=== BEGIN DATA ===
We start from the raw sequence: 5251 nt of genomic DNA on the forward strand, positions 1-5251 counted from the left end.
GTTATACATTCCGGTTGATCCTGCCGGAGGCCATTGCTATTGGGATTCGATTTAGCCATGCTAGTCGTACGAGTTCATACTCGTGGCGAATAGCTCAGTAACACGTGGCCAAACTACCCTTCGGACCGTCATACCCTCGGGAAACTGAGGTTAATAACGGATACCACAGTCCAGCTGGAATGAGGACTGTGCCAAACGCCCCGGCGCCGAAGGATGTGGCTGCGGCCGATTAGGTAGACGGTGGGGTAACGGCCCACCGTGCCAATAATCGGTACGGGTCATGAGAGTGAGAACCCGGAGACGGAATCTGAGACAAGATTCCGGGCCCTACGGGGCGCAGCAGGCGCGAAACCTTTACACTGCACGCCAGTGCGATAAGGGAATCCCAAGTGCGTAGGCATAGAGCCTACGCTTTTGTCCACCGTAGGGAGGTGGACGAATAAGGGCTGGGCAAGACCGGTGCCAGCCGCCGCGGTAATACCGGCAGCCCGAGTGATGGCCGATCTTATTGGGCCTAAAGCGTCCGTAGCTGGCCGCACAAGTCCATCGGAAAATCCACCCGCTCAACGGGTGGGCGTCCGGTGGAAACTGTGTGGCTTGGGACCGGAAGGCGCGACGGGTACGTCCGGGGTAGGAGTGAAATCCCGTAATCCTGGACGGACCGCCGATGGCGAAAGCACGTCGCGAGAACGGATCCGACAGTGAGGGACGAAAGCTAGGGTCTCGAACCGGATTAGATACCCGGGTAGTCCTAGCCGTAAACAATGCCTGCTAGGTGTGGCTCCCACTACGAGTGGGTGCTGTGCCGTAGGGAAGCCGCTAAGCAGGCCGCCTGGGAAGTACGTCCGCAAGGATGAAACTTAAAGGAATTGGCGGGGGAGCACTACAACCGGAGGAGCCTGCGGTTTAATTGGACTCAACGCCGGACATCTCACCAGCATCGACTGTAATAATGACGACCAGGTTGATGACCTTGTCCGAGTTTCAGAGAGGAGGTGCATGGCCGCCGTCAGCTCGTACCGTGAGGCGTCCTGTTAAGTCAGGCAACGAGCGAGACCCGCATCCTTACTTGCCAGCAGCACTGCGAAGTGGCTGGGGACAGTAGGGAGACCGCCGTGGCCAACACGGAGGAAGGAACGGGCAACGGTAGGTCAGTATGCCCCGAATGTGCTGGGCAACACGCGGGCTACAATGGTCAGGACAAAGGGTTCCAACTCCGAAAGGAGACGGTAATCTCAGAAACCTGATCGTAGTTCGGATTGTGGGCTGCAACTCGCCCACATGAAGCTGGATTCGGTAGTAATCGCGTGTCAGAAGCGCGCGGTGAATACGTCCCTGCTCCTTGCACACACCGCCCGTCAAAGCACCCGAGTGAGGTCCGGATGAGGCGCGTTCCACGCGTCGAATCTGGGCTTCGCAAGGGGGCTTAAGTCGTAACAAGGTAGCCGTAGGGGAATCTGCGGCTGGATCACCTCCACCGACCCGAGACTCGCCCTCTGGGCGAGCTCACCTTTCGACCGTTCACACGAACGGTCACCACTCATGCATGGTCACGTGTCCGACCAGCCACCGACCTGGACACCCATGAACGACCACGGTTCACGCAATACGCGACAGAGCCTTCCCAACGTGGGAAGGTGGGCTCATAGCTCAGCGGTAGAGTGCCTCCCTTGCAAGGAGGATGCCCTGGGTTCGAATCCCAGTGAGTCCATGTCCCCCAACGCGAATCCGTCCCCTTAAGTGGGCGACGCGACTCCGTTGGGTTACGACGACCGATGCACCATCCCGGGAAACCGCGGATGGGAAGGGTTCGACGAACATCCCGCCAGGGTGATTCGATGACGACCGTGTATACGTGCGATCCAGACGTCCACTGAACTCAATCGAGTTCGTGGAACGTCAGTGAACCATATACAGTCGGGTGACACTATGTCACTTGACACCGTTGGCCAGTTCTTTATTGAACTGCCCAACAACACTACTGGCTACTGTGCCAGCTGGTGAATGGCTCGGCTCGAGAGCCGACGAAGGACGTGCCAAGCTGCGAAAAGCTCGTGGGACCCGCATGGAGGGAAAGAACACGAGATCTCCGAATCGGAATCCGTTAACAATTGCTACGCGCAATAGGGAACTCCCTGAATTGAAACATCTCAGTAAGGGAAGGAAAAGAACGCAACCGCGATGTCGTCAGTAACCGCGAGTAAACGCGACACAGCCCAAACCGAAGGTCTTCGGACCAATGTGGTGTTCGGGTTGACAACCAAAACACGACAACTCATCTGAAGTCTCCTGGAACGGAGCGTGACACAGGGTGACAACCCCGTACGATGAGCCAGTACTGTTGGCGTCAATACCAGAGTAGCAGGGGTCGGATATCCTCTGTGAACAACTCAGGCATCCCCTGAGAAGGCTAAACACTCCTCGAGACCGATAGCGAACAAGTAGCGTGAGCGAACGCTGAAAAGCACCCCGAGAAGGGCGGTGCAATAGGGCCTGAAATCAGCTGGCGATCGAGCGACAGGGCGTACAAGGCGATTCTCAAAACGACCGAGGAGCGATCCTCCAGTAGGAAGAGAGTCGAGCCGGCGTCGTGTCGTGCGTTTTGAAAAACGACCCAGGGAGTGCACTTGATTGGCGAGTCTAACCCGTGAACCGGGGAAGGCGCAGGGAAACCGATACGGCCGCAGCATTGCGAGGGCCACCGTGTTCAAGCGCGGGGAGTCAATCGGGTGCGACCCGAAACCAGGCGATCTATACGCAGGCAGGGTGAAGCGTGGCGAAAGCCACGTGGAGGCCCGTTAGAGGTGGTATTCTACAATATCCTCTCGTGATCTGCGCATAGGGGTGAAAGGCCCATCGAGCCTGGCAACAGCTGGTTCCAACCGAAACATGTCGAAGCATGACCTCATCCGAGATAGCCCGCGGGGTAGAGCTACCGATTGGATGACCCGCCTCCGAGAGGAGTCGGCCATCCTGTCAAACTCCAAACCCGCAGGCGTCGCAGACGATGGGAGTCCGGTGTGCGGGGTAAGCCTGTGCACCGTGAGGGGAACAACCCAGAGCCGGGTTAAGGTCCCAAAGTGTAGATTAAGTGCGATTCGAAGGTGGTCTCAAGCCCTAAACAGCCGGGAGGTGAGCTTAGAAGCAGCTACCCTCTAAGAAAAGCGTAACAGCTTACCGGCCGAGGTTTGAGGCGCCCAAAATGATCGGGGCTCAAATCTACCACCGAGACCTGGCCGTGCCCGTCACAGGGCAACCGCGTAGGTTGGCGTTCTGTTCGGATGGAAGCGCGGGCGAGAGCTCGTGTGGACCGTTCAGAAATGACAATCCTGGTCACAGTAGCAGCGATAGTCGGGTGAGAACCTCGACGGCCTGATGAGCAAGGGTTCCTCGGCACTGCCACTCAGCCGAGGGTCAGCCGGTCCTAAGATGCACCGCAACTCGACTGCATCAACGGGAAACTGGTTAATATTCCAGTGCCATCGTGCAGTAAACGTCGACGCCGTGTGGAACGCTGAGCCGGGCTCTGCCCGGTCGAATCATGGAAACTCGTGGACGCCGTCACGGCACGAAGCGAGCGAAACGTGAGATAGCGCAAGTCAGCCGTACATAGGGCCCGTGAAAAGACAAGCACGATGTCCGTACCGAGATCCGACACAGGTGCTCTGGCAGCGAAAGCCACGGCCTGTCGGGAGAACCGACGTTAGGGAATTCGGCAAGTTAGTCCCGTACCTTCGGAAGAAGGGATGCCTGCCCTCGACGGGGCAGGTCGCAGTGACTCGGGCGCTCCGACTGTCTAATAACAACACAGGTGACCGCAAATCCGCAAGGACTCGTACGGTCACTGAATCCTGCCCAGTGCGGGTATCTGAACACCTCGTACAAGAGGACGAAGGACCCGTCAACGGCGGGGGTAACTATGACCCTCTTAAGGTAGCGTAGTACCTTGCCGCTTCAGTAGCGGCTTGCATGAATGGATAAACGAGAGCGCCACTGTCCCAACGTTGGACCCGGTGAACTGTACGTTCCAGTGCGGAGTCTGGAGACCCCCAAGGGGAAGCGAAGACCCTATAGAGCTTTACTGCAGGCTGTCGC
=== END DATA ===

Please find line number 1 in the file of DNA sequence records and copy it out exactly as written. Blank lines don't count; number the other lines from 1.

We start from the raw sequence: 5251 nt of genomic DNA on the forward strand, positions 1-5251 counted from the left end.